Sacred Rok Board Members Reflect on Experience with Incarcerated Youth
Last week Board members Kenji Hakuta and Nancy Goodban were privileged to accompany Ron Kauk as he led five young men on a hike in Yosemite.
These young men are incarcerated at the Iris Garrett Juvenile Justice Correctional Complex in Merced, otherwise known as Juvenile Hall. They are enrolled in the Bear Creek Academy (BCA), which adds a classroom component for selected youth at Juvenile Hall. Ron visits Juvenile Hall every two weeks, bringing organic lunch fixings, and joins them to share reflections about their trips to Yosemite. The BCA youth have worked with Ron and their classroom teacher to create the BCA Mission I’mpossible program – they also set up a website at http://bcamissionimpossible.weebly.com and they shared their thoughts and feelings in our collaborative book, Voices From the Inside Out.
Kenji and Nancy walked with these young men and Ron and the Probation staff on a warm springtime day in Yosemite Valley. We first stopped at Fern Spring, the entrance to Yosemite Valley, to appreciate the fresh water coming right out of the ground, filling our water bottles and enjoying sitting in the shade. We then took a hike around Mirror Lake, past the rushing roaring waters of Tenaya Creek and up Tenaya Canyon with its spectacular views of Half Dome and other granite peaks. The young men were respectful and kind. There was a lot of talking and laughing, as well as playing in the placid waters of Mirror Lake – a sense of freedom and of appreciation for the magnificence of the springtime of newly budding trees and wildflowers, and the joy of being in nature.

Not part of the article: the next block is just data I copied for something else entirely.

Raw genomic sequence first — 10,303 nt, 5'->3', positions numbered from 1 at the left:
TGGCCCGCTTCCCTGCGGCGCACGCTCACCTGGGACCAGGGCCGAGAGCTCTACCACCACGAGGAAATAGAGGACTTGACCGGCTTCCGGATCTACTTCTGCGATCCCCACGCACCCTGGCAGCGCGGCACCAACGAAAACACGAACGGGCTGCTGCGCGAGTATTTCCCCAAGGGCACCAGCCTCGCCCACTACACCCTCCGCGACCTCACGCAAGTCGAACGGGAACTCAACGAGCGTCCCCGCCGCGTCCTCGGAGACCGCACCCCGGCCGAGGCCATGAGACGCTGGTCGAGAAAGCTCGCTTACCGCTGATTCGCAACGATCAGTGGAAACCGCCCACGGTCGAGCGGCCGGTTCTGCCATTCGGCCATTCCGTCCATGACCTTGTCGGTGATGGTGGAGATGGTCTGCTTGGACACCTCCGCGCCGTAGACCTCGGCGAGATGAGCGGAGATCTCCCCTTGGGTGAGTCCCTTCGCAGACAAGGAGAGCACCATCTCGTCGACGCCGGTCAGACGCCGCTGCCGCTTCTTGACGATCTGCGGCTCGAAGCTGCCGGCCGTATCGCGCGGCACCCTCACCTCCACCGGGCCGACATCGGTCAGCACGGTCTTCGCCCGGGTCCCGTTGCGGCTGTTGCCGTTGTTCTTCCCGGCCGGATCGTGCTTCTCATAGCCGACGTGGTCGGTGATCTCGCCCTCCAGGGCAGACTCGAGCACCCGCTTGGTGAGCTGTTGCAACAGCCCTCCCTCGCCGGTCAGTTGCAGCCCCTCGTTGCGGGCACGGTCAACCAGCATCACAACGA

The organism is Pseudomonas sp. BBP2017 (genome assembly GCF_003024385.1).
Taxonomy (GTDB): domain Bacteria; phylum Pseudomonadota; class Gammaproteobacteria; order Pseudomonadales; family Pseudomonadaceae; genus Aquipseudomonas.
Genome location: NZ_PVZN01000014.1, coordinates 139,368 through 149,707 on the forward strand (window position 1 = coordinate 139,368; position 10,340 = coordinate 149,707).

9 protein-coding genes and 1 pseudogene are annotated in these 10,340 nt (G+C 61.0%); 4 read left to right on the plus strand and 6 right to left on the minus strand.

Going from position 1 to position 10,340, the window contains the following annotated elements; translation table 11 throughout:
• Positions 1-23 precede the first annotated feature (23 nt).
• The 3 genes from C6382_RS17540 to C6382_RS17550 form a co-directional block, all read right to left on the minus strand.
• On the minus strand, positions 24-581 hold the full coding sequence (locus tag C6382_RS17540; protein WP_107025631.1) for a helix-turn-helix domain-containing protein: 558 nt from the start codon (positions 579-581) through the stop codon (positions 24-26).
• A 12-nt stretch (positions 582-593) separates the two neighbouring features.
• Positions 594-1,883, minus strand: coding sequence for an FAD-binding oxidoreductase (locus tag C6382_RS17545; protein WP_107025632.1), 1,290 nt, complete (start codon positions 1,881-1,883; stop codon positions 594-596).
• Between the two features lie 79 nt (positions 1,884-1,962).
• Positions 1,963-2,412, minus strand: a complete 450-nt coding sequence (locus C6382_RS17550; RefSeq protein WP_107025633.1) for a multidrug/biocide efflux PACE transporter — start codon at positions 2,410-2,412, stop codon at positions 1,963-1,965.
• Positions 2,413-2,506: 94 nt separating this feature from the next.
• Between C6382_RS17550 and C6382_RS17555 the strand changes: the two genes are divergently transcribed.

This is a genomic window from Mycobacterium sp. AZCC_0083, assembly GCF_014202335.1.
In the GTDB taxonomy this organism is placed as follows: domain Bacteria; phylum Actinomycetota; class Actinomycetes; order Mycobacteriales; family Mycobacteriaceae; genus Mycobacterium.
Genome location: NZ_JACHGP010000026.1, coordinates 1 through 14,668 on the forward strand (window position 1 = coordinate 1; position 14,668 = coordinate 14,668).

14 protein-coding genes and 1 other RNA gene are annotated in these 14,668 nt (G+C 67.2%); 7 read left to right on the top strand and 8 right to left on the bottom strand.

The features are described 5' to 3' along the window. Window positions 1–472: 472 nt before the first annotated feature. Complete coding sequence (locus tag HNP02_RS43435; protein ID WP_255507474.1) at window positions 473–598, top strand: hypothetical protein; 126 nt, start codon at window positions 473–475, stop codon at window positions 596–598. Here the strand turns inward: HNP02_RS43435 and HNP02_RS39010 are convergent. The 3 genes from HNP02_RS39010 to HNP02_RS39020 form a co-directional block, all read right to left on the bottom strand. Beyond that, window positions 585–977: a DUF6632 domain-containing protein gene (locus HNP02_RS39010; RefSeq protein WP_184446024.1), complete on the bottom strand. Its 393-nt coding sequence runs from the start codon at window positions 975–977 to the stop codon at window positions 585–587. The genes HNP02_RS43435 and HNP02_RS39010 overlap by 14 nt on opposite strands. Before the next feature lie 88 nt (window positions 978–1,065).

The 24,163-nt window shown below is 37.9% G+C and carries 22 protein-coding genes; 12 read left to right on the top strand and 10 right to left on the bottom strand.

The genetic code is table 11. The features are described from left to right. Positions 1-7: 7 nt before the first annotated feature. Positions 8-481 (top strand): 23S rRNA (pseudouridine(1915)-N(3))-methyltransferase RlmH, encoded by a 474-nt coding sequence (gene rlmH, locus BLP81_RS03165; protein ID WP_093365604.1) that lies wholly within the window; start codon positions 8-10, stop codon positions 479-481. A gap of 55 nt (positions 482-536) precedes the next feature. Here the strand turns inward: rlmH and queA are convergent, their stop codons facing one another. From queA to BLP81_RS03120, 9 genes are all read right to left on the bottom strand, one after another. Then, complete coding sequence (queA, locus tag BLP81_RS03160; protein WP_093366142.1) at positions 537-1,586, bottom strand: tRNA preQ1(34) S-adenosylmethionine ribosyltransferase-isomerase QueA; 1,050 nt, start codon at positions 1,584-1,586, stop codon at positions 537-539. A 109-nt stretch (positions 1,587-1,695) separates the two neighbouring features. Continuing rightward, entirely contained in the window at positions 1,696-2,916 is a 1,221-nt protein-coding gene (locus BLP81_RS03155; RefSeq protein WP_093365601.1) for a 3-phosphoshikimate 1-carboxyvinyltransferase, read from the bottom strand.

A few days later, we joined them for their lunch meeting at Juvenile Hall where they looked at photos of the trip and reflected on what it meant to them to be in nature. Each young man had written down his thoughts about the trip and the impact of being in nature, and took turns reading them aloud to the rest of the class.
Articulate, poised, and well spoken, these young men have their whole lives ahead of them. We hope that their experiences with Sacred Rok in nature and the classroom will help them to see the world beyond their own neighborhood, and make positive choices in their lives when they get out. More than ever we realized the need for a place they can go to after they exit Juvenile Hall, for a day or a week, to feel again the sanctuary of time in nature and time to reflect. Our Sacred Rok Board is committed to help raise funds for a house, a vehicle, and a staff to assist Ron as we do our best to transform lives in a meaningful way, one person at a time.
- Nancy Goodban and Kenji Hakuta